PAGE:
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PREGNANCY & CHILDBIRTH | Wall Street Journal Examines Unplanned Pregnancy Among Older Women

PREGNANCY & CHILDBIRTH | Wall Street Journal Examines Unplanned Pregnancy Among Older Women
[May 6, 2008]

Wall Street Journal columnist Johanna Bennett on Saturday examined unplanned pregnancies among older women in the U.S. and related health risks. According to Bennett, it is "not clear" how many women older than age 44 become pregnant because there is "little data" collected nationwide on pregnancy, abortion, miscarriages or contraceptive use among the group. CDC found that from 2000 to 2005, the number of live births among women ages 45 to 54 increased by 45% to 6,536, representing less than 1% of all live births in the U.S.

A survey conducted by the National Center for Health Statistics in 2001 -- the most recent data available -- found that about 40% of pregnancies among women ages 40 and older are unintended, and 56% of those pregnancies end in abortion. The survey also found that 7% of women between the ages of 40 and 44 had recently had sex without birth control but did not want to become pregnant.

Johns Hopkins Medicine found that women at age 45 have a 1% chance of conceiving using their own eggs, Bennett writes, adding, "Given such odds, it's no wonder many sexually active women over age 40 don't practice birth control." In addition, women with health problems have fewer choices in terms of contraception, according to Bennett. She notes that becoming pregnant and having an infant "later in life also comes with some increased health risks" for both the woman and infant. Bennett adds that compared to younger women, older women are more likely to have a miscarriage, experience problems during delivery, develop gestational diabetes and give birth to infants with genetic birth defects.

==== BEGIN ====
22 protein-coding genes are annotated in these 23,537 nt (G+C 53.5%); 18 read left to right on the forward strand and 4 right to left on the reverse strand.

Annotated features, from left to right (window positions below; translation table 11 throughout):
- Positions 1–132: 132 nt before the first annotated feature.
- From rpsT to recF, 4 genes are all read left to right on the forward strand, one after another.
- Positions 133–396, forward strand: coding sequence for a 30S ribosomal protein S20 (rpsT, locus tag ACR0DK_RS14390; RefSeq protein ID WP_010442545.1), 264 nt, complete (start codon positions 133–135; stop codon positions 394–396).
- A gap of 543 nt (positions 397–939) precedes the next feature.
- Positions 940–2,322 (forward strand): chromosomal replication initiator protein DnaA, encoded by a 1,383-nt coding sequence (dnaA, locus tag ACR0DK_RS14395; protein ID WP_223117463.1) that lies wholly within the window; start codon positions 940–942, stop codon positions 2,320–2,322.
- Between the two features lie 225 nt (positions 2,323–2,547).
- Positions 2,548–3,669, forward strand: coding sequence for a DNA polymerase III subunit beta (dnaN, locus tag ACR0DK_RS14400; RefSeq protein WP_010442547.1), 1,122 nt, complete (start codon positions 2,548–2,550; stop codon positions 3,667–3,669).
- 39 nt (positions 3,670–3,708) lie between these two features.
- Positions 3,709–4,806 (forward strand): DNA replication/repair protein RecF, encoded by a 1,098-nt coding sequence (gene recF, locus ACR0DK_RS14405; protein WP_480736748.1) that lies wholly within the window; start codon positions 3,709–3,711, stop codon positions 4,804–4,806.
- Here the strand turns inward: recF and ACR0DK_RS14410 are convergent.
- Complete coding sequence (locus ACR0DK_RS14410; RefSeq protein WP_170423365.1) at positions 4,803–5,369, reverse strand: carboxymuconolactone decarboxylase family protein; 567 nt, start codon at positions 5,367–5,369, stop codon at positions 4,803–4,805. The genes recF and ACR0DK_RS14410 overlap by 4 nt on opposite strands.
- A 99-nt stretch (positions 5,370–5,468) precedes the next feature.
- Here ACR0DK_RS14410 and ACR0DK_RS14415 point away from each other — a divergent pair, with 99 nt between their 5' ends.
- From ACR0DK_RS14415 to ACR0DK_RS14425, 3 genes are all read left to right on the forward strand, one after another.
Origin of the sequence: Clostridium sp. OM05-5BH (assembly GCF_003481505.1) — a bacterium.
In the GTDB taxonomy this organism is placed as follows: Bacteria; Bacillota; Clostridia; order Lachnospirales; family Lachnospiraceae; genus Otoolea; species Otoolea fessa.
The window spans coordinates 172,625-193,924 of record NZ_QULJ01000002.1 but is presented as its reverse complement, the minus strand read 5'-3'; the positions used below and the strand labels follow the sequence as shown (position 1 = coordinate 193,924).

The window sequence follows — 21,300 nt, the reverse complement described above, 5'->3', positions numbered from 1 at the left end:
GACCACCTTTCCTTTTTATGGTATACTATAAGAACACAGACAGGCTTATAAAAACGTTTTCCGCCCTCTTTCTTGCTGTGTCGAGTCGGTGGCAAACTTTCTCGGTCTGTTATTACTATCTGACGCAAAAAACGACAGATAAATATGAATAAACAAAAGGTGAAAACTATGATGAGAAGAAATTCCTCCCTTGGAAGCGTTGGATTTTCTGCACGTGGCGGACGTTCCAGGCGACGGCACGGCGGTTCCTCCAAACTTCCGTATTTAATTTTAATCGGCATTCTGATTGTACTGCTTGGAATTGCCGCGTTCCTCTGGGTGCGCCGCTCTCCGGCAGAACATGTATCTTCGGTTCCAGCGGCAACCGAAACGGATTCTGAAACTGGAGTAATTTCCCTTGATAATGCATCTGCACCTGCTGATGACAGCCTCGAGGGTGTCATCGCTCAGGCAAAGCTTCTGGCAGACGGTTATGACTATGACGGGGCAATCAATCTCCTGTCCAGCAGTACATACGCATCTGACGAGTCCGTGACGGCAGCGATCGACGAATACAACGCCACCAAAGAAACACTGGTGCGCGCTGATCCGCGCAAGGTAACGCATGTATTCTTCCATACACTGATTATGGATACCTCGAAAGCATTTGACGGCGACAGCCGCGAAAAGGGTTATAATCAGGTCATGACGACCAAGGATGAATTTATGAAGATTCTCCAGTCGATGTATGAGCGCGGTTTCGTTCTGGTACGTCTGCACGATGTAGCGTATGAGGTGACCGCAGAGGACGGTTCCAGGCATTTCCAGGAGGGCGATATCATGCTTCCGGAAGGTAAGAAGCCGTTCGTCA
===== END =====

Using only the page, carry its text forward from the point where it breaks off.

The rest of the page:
Vanessa Cullins, vice president of medical affairs for Planned Parenthood Federation of America, said, "It's very common that women don't realize they still need to worry about birth control even after they hit their 40s and move into their 50s." She added, "Until they complete menopause, which means going 12 months without menstruating, women should consider themselves to still be fertile" (Bennett, Wall Street Journal, 5/3).